Example on skewer chess



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Post Sat Feb 26, 2011 12:01 pm

Example on skewer chess

The aim of the Skewer Attack is to threaten a more-valuable piece into moving, so you can capture a less-valuable piece, which is in a direct line, behind the piece being attacked at the front.

Skewer attacks come in two ways:

1. Relative, where the forward piece being attacked is in a direct line, infront of a lesser-valued piece. The forward piece could be a Rook, the rear piece a Bishop - in this case, the Rook is more valuable, so it's most likely the Bishop that would be sacrificed.

2. Absolute, where the forward piece being attacked is the enemy King. It would be in "Check" and so would have to be moved. By moving, it uncovers a piece in a straight line behind, which will be captured. The best type of Absolute Skewer is where the Queen is directly behind the King.

Skewer Attacks are performed by any of the three long-range pieces, be it the:

* Bishop
* Rook
* (or) Queen

example # 1

[FEN "1kb1r3/ppp2p1n/8/8/8/5RP1/5PKP/3B4 w - - 0 0"]
1. Ba4 Re4 2. Bc2 *
{This example begins with White's Bishop attacking Black's Rook, from a4 ...

Black thinks his Rook is safe enough to counter-attack White's Bishop, from e4 ...

Black's mistake is putting the Rook on a diagonal path with his h7 Knight, while on the same coloured-squares as White's Bishop.

White spots the opportunity for a Bishop Skewer Attack, at c2. }

example # 2

[FEN "6r1/8/3k4/P4n2/K3p1p1/8/1P6/3B2B1 w - - 0 0"]
1. Bh2+ Kd5 2. Bb3+ *
{In this example, White uses his g1 Bishop to "Check" Black's King, from h2 ...

Black moves the threatened King onto the white square of d5, possibly hoping to help protect one of the remaining Pawns, for its attempt at Promotion.

However, White has spotted that the King is on a direct, diagonal path with his g8 Rook ... It's a chance for a Bishop Skewer Attack, from b3. }

example # 3

[FEN "1kb2n2/p1p5/1p5p/P5p1/8/R7/5PPP/6K1 b - - 0 0"]
1... Bf5 2. Rf3 *

{In this example, Black moves his Bishop to f5 ... an error that plays into the strengths of White's Rook, which can attack from range along the horizontal and vertical lines.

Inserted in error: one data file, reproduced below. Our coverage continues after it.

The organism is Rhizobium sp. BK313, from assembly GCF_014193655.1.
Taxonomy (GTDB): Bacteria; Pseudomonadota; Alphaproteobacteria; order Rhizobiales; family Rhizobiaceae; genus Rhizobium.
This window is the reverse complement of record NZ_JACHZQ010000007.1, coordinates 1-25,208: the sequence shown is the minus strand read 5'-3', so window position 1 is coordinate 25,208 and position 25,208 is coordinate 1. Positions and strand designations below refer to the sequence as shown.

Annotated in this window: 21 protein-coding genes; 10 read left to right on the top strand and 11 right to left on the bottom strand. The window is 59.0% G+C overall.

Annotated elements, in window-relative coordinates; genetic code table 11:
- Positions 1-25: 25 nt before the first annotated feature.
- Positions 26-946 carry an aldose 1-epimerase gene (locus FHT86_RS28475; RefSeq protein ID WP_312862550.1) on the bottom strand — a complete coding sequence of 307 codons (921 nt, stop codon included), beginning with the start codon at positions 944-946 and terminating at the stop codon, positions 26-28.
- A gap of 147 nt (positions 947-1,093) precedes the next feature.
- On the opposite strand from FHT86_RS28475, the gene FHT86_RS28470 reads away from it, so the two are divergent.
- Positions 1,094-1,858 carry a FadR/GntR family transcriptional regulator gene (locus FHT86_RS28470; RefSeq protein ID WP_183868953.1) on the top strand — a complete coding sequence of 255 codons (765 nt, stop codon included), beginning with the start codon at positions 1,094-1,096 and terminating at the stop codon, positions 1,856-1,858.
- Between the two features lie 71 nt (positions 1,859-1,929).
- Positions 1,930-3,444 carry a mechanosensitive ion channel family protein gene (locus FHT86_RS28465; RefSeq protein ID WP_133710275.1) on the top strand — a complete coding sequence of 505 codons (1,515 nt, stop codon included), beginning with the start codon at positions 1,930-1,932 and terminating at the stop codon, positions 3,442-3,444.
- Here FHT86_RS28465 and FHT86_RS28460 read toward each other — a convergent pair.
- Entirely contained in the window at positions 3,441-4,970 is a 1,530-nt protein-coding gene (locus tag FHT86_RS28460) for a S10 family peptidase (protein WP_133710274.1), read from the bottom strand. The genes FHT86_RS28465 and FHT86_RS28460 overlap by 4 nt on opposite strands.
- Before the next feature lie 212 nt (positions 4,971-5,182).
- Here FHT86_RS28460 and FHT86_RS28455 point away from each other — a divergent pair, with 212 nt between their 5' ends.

White sees its opportunity for a Rook Skewer Attack, at f3.

And now, this is a bit of a 50:50 call for Black ... Both the Knight and Bishop are equal, in terms of relative value, so which one would be better saved? }

example # 4

[FEN "5n2/8/3P2k1/P5p1/1K6/3R4/8/8 b - - 0 0"]
1... Kf5 2. Rf3+ *

{In this example, Black's under the cosh a bit and, for the sake of this scenario, he moves the King to f5, which is in on a direct path with the Knight, at f8 ...

Rather conveniently, this allows White to make a Rook Skewer Attack, at f3. }

example # 5

[FEN "r4bk1/3n1ppp/8/1p5r/2n4Q/8/5PPP/5RK1 b - - 0 0"]
1... Rd5 2. Qe4 *

{With this example, Black attempts to avoid his Rook being captured, by White's Queen, by moving the Rook to d5 ...

Unfortunately, this puts the Rook on the diagonal line with the other Rook, at a8.

White spots the opportunity for a Queen Skewer Attack, at e4 ... It appears Black must choose which Rook will be sacrificed ...

However, if the player is observant enough, he can save both Rooks, by moving his d7 Knight, to f6. This will protect the Rook at d5, which will allow it to remain in place, to protect the Rook at a8. }

example # 6

[FEN "8/3k4/6p1/1p6/2n1q3/8/5PPP/Q4RK1 b - - 0 0"]
1... Kc6 2. Qa8+ *

{In this example, Black moves his King to c6 ... Unfortunately, this places it on a diagonal path with his Queen.

White spots the opportunity for a Queen Skewer Attack, at a8.

This move puts Black's King in Check; it must Absolutely move to escape the threat, but by doing so, White's Queen will go down and capture Black's Queen, at d4. }


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Post Wed Mar 30, 2011 8:56 am

Re: Example on skewer chess

i use pin and skewer tactics some times!!those are great (A)
it is not a move ,even the best move ,that you must seek ,but a realizable plan.....(chess proverb)

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